What’s the difference between a landing page and a regular webpage? Technically, a landing page is simply where your visitors first arrive (or “land”). When it comes to marketing vocabulary, a landing page has a much more focused meaning: It’s a standalone webpage designed for one objective, to guide your visitors toward a specific action. Ideally, you capture information from potential leads using a form as well. How can your landing page best accomplish this? Here are nine best practices for landing page design and content that get results.
1. A single, focused message.
Your page needs a call to action that offers something to your visitors. Examples include “Download a free trial” or “Use this coupon” or “Schedule a free consultation.” Whatever you choose, it needs to be have compelling value for your visitors.
2. A big, bold, clear headline that makes your CTA clear.
This might seem obvious, but there’s always a temptation to get a little carried away with a creative headline. Keep it simple and don’t lose focus. If you want visitors to download a free trial, that should be your headline.
3. Match your ad.
If your visitors are clicking through to your landing page from an ad, make sure your headline matches the one you used in your ad. Your visitors need to know right away that they’ve arrived at the right place.
4. Be succinct.
We all know about short attention spans when it comes to web page content. Keep it easy for your visitors to scan with bullet points and short paragraphs instead of dense, long chunks of text.
5. Keep important information above the fold.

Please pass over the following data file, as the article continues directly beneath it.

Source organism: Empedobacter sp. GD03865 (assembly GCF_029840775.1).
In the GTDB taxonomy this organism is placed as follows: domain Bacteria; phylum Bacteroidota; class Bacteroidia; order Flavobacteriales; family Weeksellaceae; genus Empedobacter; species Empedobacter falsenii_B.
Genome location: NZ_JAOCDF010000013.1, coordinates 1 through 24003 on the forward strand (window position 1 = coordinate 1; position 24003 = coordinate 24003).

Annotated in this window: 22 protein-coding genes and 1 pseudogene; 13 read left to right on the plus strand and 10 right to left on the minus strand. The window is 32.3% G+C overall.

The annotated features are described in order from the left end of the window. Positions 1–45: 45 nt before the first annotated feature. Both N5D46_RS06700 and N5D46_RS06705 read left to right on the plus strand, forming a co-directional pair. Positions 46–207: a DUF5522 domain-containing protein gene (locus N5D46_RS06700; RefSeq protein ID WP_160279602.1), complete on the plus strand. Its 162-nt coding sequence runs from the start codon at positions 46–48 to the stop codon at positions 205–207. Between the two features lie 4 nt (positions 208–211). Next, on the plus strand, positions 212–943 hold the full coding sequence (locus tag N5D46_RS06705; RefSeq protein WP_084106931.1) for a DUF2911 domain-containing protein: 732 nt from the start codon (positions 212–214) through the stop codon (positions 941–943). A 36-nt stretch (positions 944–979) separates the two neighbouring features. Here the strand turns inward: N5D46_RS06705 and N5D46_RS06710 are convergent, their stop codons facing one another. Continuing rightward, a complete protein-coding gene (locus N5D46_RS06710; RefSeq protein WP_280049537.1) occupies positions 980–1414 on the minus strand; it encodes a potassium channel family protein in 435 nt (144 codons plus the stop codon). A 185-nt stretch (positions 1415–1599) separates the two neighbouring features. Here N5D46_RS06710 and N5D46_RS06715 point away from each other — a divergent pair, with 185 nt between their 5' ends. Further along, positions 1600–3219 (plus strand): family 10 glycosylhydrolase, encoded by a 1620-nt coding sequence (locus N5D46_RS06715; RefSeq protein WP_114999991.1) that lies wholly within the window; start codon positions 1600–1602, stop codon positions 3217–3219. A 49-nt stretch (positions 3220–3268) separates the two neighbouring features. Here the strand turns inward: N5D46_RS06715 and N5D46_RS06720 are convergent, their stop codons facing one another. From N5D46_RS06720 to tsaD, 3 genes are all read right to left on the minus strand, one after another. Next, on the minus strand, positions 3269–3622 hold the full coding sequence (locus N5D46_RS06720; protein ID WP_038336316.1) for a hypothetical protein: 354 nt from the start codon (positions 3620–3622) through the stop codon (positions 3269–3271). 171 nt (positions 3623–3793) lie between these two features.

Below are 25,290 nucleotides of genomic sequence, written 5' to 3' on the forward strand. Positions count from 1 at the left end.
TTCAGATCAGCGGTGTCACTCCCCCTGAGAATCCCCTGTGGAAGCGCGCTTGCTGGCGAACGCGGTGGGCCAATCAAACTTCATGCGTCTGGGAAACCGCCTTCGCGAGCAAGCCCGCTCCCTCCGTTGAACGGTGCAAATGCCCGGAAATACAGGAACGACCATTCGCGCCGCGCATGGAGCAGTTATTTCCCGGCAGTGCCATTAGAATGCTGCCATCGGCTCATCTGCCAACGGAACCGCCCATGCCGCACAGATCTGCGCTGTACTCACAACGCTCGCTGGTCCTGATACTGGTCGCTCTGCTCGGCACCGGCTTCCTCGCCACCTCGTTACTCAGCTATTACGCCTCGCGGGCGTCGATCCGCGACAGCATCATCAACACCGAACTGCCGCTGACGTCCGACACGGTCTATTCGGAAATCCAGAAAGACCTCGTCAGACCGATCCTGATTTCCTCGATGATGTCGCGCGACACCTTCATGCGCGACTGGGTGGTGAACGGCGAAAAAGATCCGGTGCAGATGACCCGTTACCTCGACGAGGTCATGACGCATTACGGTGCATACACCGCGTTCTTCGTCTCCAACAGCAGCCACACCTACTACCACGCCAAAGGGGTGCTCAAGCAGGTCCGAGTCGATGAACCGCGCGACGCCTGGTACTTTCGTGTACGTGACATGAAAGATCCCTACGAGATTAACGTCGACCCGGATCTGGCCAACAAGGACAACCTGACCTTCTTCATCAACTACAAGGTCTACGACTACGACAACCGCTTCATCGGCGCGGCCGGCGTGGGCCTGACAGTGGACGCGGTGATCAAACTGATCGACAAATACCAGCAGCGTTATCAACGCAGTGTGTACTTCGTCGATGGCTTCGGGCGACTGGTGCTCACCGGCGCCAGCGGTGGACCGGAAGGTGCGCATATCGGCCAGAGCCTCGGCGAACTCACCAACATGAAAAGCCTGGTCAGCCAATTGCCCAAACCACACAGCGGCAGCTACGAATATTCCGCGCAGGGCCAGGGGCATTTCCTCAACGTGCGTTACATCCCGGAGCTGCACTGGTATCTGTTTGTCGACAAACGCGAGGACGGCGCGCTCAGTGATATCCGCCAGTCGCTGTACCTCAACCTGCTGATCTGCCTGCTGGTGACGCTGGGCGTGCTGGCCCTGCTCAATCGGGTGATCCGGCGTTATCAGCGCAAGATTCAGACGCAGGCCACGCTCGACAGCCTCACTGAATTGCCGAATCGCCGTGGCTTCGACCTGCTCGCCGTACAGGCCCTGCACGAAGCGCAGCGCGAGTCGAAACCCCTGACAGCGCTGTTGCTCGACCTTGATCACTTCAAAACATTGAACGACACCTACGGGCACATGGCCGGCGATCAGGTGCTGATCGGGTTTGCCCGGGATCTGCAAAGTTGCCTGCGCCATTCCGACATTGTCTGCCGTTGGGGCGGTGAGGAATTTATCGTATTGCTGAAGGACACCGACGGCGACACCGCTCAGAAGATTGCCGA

Yes, that’s an old newspaper term, but the principal is the same. Don’t make your users scroll down to get to your button or your form.
6. Limit navigation options.
The point of the landing page is to get users to take that one, crucial action: fill out a form, click on a button. Keep navigation options limited so your visitors don’t wander away before you get a chance to capture their data.
7. Use videos and images.
Relevant images and videos are attention-grabbers. They also help your visitors process your information more quickly, so choose meaningful images that reinforce your CTA.
8. Keep your form short.
You need to ask for names, email addresses, and other information in your form, but stick with the bare minimum to get the lead data you need. Visitors get turned off when they’re asked too many questions. Addresses or telephone numbers can be especially troublesome.
9. Avoid the boring “Submit” button.
Here’s a small but valuable tip: When your visitor fills out a form and clicks the button to submit, give that button a better name! Try something less generic and more engaging, something that reflects the action they’re taking: “Register” or “Download Free Trial” or “Sign up” might be better choices.
These simple tips will help you herd your visitors toward the action you want them to take, and move them closer to your goal. Your landing page, used for good, is a crucial tool for getting leads that are truly interested and engaged in your product or service. So keep your message, your content, and your design clear.